Prince Harry has joked about the weight of his unborn child as he joined his wife at an awards ceremony. Harry said ‘there’s a heavy baby in there’ at a reception ahead of the Endeavour Fund Awards, while Meghan praised her husband saying: ‘He’s going to be a good daddy’. The couple attended the glittering event recognising the achievements of men and women who, despite life-changing injuries, accidents or illnesses, have excelled in a sporting or adventure challenge.
Their appearance came after the duchess’ close friends spoke out about the ‘global bullying’ the royal had been experiencing.
One of the five unnamed women told People magazine: ‘Meg has silently sat back and endured the lies and untruths.’ Another friend said the duchess had penned a message to her dad Thomas Markle after she married Harry in May, pleading with him to stop his public criticisms. Meghan’s pals told the magazine: ‘After the wedding she wrote him a letter. She’s like, “Dad, I’m so heartbroken. I love you. I have one father. Please stop victimising me through the media so we can repair our relationship”.’
Cradling her baby bump the heavily pregnant duchess, who wore a tight Givenchy outfit, met nominees alongside her husband at the historic Drapers’ Hall in the City of London. And at the end of the night the duchess presented the celebrating excellence award to Nathan Forster, a former private in the Parachute Regiment, whose left leg was seriously injured in an explosion but he is now a pilot with travel operator Tui. Meghan told the awards ceremony one of the nominees agreed with the couple’s comment that the ‘ripple effect’ of the awards was important. She added: ‘But what I reminded him – and I feel it’s true for all the nominees – is you don’t have that ripple effect unless each of you is brave enough to make that first wave.
Harry and Meghan’s Royal Foundation established the Endeavour Fund to financially support inspiring projects aiding the recovery of veterans. Mr Forster found a new purpose in life after almost losing his leg when he fulfilled a boyhood dream and learnt to fly microlights with the Flying for Freedom charity, which eventually led to his job as a commercial pilot. Harry gave the closing speech during the awards, hosted by former EastEnders star Ross Kemp, and said they now wanted those supported by the fund to have a wider positive effect on the world.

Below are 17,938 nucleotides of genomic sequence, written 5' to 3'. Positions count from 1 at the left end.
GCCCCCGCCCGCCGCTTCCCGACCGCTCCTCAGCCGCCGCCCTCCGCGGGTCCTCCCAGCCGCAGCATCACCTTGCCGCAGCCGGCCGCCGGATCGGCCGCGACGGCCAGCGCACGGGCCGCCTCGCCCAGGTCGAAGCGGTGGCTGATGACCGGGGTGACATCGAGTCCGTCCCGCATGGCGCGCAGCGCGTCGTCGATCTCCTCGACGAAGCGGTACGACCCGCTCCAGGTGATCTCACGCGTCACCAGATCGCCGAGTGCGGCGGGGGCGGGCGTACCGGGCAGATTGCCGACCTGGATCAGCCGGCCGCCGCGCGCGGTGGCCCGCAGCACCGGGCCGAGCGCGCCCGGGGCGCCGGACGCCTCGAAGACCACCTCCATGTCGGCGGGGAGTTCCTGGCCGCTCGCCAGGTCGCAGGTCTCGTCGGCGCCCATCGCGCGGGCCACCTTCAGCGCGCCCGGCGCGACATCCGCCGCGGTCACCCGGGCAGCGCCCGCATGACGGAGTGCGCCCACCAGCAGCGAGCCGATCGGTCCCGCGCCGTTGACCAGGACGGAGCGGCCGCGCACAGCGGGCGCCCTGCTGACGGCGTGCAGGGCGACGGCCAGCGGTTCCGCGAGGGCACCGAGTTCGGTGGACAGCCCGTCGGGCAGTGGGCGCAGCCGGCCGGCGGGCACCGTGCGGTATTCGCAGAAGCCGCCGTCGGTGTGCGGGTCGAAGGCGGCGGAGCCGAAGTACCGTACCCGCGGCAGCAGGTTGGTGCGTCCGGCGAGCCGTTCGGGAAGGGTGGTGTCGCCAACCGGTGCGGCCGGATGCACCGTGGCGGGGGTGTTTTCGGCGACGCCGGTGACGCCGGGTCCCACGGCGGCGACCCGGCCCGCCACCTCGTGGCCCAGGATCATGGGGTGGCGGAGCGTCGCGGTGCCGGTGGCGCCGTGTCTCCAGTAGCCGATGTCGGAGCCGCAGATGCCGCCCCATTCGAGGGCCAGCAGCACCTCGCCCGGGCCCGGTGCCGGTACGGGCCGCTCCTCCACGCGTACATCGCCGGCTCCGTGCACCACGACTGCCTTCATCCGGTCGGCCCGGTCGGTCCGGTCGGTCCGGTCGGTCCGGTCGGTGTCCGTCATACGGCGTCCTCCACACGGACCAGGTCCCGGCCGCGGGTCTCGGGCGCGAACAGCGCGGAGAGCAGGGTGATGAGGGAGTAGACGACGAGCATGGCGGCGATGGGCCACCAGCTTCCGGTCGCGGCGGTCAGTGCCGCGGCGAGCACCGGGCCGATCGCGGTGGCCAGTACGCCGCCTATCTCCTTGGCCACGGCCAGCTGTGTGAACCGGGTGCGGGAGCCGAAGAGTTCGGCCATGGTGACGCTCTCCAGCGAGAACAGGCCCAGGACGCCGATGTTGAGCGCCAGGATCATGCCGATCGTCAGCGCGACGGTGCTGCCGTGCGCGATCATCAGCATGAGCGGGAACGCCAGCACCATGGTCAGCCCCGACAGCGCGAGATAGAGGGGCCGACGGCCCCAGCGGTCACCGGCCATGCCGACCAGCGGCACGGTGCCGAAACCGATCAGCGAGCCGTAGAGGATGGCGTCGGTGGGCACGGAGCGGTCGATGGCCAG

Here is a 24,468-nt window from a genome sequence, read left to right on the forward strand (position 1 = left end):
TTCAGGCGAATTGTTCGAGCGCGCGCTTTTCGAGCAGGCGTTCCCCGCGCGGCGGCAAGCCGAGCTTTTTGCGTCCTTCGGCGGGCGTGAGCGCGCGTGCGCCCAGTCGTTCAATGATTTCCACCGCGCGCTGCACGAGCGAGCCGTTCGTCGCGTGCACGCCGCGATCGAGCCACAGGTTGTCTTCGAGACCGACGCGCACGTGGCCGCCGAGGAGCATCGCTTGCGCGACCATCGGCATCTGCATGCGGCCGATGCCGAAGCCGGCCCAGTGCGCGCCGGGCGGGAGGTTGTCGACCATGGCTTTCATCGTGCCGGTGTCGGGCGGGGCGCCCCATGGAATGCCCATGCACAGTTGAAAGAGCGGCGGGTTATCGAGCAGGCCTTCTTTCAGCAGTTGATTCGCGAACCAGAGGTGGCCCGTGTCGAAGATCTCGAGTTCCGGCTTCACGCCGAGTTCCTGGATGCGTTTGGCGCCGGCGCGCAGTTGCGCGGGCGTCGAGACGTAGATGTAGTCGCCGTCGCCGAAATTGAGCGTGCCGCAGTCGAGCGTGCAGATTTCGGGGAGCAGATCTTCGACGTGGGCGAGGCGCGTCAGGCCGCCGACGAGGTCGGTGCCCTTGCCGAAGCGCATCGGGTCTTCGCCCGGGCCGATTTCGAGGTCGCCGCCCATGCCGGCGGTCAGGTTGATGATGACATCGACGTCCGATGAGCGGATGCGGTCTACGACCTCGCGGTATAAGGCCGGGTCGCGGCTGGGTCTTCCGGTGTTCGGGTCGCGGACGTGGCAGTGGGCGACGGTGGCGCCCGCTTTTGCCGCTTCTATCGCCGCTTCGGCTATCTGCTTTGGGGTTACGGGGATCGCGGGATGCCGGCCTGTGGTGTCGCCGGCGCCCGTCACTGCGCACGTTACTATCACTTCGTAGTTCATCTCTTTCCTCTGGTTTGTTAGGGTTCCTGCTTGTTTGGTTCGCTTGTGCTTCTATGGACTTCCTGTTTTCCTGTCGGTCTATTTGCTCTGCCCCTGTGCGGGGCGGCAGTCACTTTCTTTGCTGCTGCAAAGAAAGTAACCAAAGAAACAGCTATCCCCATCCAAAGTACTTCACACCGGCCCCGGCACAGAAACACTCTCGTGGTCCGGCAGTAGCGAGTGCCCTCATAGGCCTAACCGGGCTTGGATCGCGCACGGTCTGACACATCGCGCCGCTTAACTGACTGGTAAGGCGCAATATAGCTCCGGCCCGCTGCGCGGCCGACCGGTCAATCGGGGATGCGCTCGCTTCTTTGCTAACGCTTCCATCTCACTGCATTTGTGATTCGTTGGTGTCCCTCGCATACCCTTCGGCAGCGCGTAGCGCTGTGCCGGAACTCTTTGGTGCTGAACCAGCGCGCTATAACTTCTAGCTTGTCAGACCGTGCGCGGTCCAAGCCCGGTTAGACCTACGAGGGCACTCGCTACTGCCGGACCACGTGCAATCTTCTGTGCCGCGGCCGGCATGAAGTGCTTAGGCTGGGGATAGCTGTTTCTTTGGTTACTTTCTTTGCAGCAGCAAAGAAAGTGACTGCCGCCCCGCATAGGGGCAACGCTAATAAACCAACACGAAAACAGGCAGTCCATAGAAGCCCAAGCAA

He said: ‘So I’m afraid it’s no longer just about you. It’s also about those around you, your friends and family, those in your local community and the community at large. ‘These endeavours are hopefully not only reminding you that you are valued members of society but also the very best kind of role models we could ask for. ‘So from now on, when you’re getting involved with an endeavour, we’re going to ask you to think about how you will use your experience to impact those around you, be it in your own home or the world at large.’ Kelly Ganfield, winner of the recognising achievement award, made a tearful acceptance speech where she thanked Harry for supporting the UK’s military. The former Corporal, who was medically discharged in 2005, and suffers from visual impairment as well as epilepsy, competed in the 2017 and 2018 Invictus Games, Harry’s sporting championship for wounded military, and joked that Meghan had ‘all this to come’.
Kemp chatted to the royal couple and said Harry praised his documentary about British forces serving in Afghanistan.
The actor said the programme: ‘Sort of changed public opinion in terms of whether people agreed politically with our involvement in Afghanistan. ‘What it changed was that the sympathy went towards the actual soldiers on the ground and their families rather than being a political thing.’ The third award named in memory of adventurer Henry Worsley, who died trying to complete the first unsupported crossing of the Antarctic, was awarded to Shaun Pascoe, a former RAF officer who,after being diagnosed with post traumatic stress disorder, set up a Forces’ sailing charity.